Harry, you have vast experience in the retail facing side of the fashion industry. How do retailers respond to the addition of digital tools? Do they also share the drive to digitalise their systems?
Harry/ Yes, many retailers do feel the need to become more efficient – but unfortunately, most small and medium-sized retailers lack the time and knowledge to invest properly in digital solutions. There is also a distinct lack of trust between brands and retailers and between retailers and tech solution providers, which prevents many of them from improving their processes. Education is the key moving the process forward and building a sense of trust between retailers and their partners again.
The lack of knowledge about digital solutions, particularly when it comes to integration is a challenge for many companies. How are you making it as easy as possible to “connect” and how do you prevent this lack of trust that Harry was mentioning?
C./ At Zalando, we treat our brand partners just as we do our end consumers. This is why we aim to make things as easy as possible for them. In our private lives, we never had to learn how to use a smartphone or how to open an email. So why would we need an extensive training course to use a business tool? Ideally, B2B tools should be as easy to use as a smartphone. Of course, it’s not a simple task but we are currently investing a lot to make it happen, for example through artificial intelligence or machine learning. There is no denying it takes openness, time and significant investment but we are sure it will help.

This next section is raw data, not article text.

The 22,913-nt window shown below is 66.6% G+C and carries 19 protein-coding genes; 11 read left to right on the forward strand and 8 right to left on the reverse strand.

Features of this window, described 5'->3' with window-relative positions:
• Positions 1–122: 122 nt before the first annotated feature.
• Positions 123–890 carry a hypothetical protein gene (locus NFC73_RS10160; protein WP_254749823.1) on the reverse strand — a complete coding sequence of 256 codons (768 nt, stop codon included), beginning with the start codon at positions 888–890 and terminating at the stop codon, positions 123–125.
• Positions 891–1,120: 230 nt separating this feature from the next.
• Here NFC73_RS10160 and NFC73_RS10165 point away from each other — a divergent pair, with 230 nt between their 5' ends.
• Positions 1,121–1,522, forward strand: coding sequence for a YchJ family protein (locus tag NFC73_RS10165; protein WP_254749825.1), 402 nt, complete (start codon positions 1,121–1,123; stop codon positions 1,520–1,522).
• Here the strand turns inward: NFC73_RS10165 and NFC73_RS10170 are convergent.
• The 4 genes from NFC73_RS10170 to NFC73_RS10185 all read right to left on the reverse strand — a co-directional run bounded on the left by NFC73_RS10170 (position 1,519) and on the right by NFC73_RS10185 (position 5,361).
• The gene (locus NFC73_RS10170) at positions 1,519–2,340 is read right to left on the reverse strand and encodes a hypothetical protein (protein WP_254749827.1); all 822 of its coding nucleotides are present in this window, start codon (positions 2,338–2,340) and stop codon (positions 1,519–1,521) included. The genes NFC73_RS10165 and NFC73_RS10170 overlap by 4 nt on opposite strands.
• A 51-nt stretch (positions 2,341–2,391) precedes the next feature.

P./ My experience at BESTSELLER is that we stumble upon many different challenges along the way. Integration is just one of them. When you decide to invest in digital solutions, you need to change your processes, your capabilities but also your mindset.
We decided to completely skip over updating our old technology systems and moved everything to a cloud-based solution. We aim to implement best-of-class processes, so we only keep our old processes when they are proven to be the best solution. Here again, it takes a lot of change management but I am convinced that we need to do that in order to stay competitive.
Speaking of changes, it seems that we are at the beginning of a new wave of transformation. Kleine Fabriek, the last Dutch trade show dedicated to kidswear just announced its closure And we see many digital solutions jumping in to offer an alternative. Harry, do you think that digital tools can replace the offline trade show experience?